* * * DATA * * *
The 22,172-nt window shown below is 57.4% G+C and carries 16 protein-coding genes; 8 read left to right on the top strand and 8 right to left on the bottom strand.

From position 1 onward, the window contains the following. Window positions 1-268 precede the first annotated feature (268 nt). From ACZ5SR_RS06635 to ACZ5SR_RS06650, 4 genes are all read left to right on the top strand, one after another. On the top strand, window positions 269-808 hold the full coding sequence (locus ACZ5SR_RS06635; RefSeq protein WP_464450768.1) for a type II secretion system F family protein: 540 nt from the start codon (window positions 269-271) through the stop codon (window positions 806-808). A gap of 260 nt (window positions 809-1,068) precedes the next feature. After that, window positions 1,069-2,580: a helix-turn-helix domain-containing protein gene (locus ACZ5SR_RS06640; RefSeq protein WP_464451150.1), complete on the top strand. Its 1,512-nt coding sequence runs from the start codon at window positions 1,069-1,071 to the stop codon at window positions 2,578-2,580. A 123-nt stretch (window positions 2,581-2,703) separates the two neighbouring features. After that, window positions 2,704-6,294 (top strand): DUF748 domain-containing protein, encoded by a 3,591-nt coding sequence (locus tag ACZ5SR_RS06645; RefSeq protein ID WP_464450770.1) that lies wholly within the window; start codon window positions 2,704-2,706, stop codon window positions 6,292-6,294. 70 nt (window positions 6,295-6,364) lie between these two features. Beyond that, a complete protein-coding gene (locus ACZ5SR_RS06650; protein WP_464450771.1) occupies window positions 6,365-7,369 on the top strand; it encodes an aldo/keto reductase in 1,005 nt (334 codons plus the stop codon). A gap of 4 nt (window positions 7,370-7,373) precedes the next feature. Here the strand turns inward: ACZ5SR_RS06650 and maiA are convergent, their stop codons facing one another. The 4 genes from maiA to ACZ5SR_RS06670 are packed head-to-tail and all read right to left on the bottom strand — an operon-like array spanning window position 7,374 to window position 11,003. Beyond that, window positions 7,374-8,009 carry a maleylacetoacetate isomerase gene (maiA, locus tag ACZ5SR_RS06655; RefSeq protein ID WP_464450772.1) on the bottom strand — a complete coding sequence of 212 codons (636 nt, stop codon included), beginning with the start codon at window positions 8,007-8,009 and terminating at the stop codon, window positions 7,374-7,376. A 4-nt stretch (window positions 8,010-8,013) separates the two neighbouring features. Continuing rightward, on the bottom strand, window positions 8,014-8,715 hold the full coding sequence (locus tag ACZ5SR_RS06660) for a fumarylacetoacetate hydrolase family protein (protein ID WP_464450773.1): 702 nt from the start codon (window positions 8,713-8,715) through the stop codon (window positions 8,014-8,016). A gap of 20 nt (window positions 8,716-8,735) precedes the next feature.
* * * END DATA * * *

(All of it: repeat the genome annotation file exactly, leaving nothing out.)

The 22,172-nt window shown below is 57.4% G+C and carries 16 protein-coding genes; 8 read left to right on the top strand and 8 right to left on the bottom strand.

From position 1 onward, the window contains the following. Window positions 1-268 precede the first annotated feature (268 nt). From ACZ5SR_RS06635 to ACZ5SR_RS06650, 4 genes are all read left to right on the top strand, one after another. On the top strand, window positions 269-808 hold the full coding sequence (locus ACZ5SR_RS06635; RefSeq protein WP_464450768.1) for a type II secretion system F family protein: 540 nt from the start codon (window positions 269-271) through the stop codon (window positions 806-808). A gap of 260 nt (window positions 809-1,068) precedes the next feature. After that, window positions 1,069-2,580: a helix-turn-helix domain-containing protein gene (locus ACZ5SR_RS06640; RefSeq protein WP_464451150.1), complete on the top strand. Its 1,512-nt coding sequence runs from the start codon at window positions 1,069-1,071 to the stop codon at window positions 2,578-2,580. A 123-nt stretch (window positions 2,581-2,703) separates the two neighbouring features. After that, window positions 2,704-6,294 (top strand): DUF748 domain-containing protein, encoded by a 3,591-nt coding sequence (locus tag ACZ5SR_RS06645; RefSeq protein ID WP_464450770.1) that lies wholly within the window; start codon window positions 2,704-2,706, stop codon window positions 6,292-6,294. 70 nt (window positions 6,295-6,364) lie between these two features. Beyond that, a complete protein-coding gene (locus ACZ5SR_RS06650; protein WP_464450771.1) occupies window positions 6,365-7,369 on the top strand; it encodes an aldo/keto reductase in 1,005 nt (334 codons plus the stop codon). A gap of 4 nt (window positions 7,370-7,373) precedes the next feature. Here the strand turns inward: ACZ5SR_RS06650 and maiA are convergent, their stop codons facing one another. The 4 genes from maiA to ACZ5SR_RS06670 are packed head-to-tail and all read right to left on the bottom strand — an operon-like array spanning window position 7,374 to window position 11,003. Beyond that, window positions 7,374-8,009 carry a maleylacetoacetate isomerase gene (maiA, locus tag ACZ5SR_RS06655; RefSeq protein ID WP_464450772.1) on the bottom strand — a complete coding sequence of 212 codons (636 nt, stop codon included), beginning with the start codon at window positions 8,007-8,009 and terminating at the stop codon, window positions 7,374-7,376. A 4-nt stretch (window positions 8,010-8,013) separates the two neighbouring features. Continuing rightward, on the bottom strand, window positions 8,014-8,715 hold the full coding sequence (locus tag ACZ5SR_RS06660) for a fumarylacetoacetate hydrolase family protein (protein ID WP_464450773.1): 702 nt from the start codon (window positions 8,713-8,715) through the stop codon (window positions 8,014-8,016). A gap of 20 nt (window positions 8,716-8,735) precedes the next feature.